In your opinion, would it be desirable for this benefit, a total of $70,000, to be deferred, like lump sums at the moment? I think the benefit is paid in one single payment.
    We are in the process of analyzing the benefits that came into effect last June and of considering their impact. The act, the regulations and the processes must be in operation in order for us to be able to determine the extent to which those benefits are fair.
    In that situation, what counts is to provide people with an amount so that they can meet their needs when they are faced with the impact of their injuries. An amount that is divided up would perhaps not be the ideal choice.
    That said, when a new benefit goes into effect, we have to determine what the needs of the people are and what we want to accomplish.


     Thank you, Mr. Clarke.
    Ms. Lockhart.
    Thank you, Mr. Parent, for being here today, and for your service and the services of your office.
    From my time in speaking with veterans in my riding, I think many times they need to be heard. They are having frustrations with the processes and the inefficiencies, and sometimes they're made to feel like a burden. We need to move past that.
    I'm interested in this concept of one-stop shopping and I'd like to ask you a bit more about that. First, do you see that as something that happens at the time of discharge when that process begins?
    Second, do we have any models of that to look at? Are they doing that in other countries or with other service providers? Are there other scenarios we can look at to model something on, or are we already doing some pilot projects?
    Thank you.
    In answer to your first question, I think this one-stop shop or process should take place as soon as a person is informed of an imminent medical release. It should not be after the date has been set. It should be done as soon as a person has been told, “That's it. You no longer meet universality of service standards, and you will now be released.” That's when all the benefits should be known to the individual, at that point in time.
    There are comparisons made with other countries. We haven't looked at that in an in-depth analysis yet, but I know for instance that in the Netherlands nobody is released from the forces until they have been rehabilitated vocationally and they have a job. Then they are released from the forces. There are other countries we could look at to see what best practices are out there.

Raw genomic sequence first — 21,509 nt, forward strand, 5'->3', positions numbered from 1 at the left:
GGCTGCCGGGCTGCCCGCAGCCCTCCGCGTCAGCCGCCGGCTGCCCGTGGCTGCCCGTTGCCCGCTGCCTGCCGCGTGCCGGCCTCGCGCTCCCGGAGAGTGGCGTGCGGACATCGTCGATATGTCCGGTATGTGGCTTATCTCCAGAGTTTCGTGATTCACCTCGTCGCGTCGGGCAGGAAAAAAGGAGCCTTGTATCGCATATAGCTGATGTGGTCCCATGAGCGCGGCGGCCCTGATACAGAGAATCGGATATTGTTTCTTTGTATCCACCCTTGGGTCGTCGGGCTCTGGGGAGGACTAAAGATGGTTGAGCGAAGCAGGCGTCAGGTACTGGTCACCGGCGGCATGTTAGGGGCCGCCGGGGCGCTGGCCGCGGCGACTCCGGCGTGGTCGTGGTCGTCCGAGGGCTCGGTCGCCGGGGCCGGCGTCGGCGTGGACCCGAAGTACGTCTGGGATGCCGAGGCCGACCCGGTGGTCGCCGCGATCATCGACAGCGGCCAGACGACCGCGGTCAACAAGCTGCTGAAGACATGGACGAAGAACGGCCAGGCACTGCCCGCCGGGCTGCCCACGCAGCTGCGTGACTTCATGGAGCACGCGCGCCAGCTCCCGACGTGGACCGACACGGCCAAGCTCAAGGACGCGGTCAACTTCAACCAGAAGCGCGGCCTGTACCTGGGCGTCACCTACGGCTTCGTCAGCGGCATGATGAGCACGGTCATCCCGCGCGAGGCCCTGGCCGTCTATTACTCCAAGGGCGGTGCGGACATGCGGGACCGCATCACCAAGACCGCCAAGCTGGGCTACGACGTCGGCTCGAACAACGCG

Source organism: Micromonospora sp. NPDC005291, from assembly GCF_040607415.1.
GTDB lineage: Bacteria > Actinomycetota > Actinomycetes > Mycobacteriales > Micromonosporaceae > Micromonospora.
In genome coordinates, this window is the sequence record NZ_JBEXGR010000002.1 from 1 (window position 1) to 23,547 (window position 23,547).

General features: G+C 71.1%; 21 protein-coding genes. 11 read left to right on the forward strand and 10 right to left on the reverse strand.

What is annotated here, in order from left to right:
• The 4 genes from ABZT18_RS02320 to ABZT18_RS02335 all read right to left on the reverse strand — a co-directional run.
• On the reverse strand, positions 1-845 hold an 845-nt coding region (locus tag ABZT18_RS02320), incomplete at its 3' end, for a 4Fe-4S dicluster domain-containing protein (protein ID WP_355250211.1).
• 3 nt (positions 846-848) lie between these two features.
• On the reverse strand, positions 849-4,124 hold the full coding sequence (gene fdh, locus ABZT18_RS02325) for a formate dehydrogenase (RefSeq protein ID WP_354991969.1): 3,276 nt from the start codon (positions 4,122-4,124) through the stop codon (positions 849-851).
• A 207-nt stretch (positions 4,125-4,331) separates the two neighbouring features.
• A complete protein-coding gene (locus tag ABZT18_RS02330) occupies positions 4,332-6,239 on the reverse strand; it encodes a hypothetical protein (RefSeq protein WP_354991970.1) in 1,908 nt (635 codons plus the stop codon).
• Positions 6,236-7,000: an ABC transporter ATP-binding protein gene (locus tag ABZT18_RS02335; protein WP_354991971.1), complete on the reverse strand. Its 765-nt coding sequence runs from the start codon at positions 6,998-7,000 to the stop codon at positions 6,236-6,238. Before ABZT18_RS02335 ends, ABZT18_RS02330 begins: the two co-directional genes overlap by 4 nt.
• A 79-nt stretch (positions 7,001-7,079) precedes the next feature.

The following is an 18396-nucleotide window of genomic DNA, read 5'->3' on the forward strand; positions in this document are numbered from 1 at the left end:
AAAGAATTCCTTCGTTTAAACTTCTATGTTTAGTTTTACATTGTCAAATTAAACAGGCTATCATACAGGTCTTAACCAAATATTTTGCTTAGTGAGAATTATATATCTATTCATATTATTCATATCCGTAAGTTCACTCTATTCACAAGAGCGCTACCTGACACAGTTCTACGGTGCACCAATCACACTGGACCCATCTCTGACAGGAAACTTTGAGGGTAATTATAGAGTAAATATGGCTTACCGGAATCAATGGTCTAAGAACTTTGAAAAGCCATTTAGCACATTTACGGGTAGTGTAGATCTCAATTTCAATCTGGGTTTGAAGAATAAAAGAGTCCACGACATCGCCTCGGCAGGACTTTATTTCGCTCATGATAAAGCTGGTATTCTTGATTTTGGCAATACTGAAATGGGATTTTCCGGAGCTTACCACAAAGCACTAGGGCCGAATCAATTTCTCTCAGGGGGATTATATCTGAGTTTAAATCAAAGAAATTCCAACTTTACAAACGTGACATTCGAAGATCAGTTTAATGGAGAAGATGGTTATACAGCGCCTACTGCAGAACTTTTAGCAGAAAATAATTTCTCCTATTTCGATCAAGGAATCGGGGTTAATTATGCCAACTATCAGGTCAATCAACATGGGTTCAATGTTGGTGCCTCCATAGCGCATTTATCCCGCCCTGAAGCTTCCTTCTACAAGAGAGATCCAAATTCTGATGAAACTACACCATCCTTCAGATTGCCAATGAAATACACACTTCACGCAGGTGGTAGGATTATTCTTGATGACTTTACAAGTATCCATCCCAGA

I always hesitate because Australia is Australia, and Canada is Canada. Sometimes veterans are frustrated when we do comparative analysis with other countries because we are Canadians and we need to look for Canadian solutions.
    If the department were to look at doing a pilot project, what types of resources do we need to look at to do that? Would you suggest it should be at an active base, or what other services would we want to bring in on that front end?
    I'm not sure I get the question.
    I'm saying that if we're looking at creating a Canadian model, what services do you see that we should be involving in that? Is there a natural place that we would have that happen?
    Within the transition process, wherever that happens....
    There are some joint personnel support units that are being restructured. There are units that do provide assistance for people in transition, and that's where it should begin.
    I would like to stress this: what is it that we want for our veterans? If we want financial security, how much do we want and what is the outcome we want to achieve? We need some benchmarks that we can measure to see whether we're accomplishing what we set out to do or not. I think that's what's lacking right now. There is no outcome, but a lot of programs and benefits are offered. We had a good example a while ago with a $70,000 benefit for critical injury. Where does the $70,000 come from? What is the outcome we want to achieve? There was no outcome there.